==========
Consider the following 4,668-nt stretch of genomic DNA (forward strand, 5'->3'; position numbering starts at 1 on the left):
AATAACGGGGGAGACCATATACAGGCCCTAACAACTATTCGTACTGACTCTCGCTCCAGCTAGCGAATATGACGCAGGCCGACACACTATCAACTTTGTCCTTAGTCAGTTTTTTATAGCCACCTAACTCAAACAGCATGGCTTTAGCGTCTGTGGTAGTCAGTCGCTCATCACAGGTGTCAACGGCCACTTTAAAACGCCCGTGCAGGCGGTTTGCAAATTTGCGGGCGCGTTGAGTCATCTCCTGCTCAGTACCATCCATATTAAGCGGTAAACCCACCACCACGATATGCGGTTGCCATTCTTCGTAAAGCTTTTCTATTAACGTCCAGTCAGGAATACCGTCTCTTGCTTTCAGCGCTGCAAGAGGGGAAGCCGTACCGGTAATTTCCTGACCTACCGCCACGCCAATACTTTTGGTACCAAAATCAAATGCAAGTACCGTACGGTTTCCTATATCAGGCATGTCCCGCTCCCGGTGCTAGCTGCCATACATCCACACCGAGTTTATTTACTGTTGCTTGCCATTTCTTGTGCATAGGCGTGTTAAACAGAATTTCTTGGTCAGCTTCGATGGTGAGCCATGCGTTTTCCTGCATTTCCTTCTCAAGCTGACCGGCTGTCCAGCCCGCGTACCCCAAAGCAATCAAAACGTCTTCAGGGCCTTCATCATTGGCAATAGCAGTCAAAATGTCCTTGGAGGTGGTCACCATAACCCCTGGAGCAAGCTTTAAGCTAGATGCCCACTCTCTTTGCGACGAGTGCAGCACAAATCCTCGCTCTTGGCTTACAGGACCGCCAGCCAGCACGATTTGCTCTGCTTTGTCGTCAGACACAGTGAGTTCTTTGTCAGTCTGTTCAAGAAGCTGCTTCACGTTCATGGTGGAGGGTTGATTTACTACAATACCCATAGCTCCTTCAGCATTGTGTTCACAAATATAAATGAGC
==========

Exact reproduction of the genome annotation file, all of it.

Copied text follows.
Consider the following 4,668-nt stretch of genomic DNA (forward strand, 5'->3'; position numbering starts at 1 on the left):
AATAACGGGGGAGACCATATACAGGCCCTAACAACTATTCGTACTGACTCTCGCTCCAGCTAGCGAATATGACGCAGGCCGACACACTATCAACTTTGTCCTTAGTCAGTTTTTTATAGCCACCTAACTCAAACAGCATGGCTTTAGCGTCTGTGGTAGTCAGTCGCTCATCACAGGTGTCAACGGCCACTTTAAAACGCCCGTGCAGGCGGTTTGCAAATTTGCGGGCGCGTTGAGTCATCTCCTGCTCAGTACCATCCATATTAAGCGGTAAACCCACCACCACGATATGCGGTTGCCATTCTTCGTAAAGCTTTTCTATTAACGTCCAGTCAGGAATACCGTCTCTTGCTTTCAGCGCTGCAAGAGGGGAAGCCGTACCGGTAATTTCCTGACCTACCGCCACGCCAATACTTTTGGTACCAAAATCAAATGCAAGTACCGTACGGTTTCCTATATCAGGCATGTCCCGCTCCCGGTGCTAGCTGCCATACATCCACACCGAGTTTATTTACTGTTGCTTGCCATTTCTTGTGCATAGGCGTGTTAAACAGAATTTCTTGGTCAGCTTCGATGGTGAGCCATGCGTTTTCCTGCATTTCCTTCTCAAGCTGACCGGCTGTCCAGCCCGCGTACCCCAAAGCAATCAAAACGTCTTCAGGGCCTTCATCATTGGCAATAGCAGTCAAAATGTCCTTGGAGGTGGTCACCATAACCCCTGGAGCAAGCTTTAAGCTAGATGCCCACTCTCTTTGCGACGAGTGCAGCACAAATCCTCGCTCTTGGCTTACAGGACCGCCAGCCAGCACGATTTGCTCTGCTTTGTCGTCAGACACAGTGAGTTCTTTGTCAGTCTGTTCAAGAAGCTGCTTCACGTTCATGGTGGAGGGTTGATTTACTACAATACCCATAGCTCCTTCAGCATTGTGTTCACAAATATAAATGAGC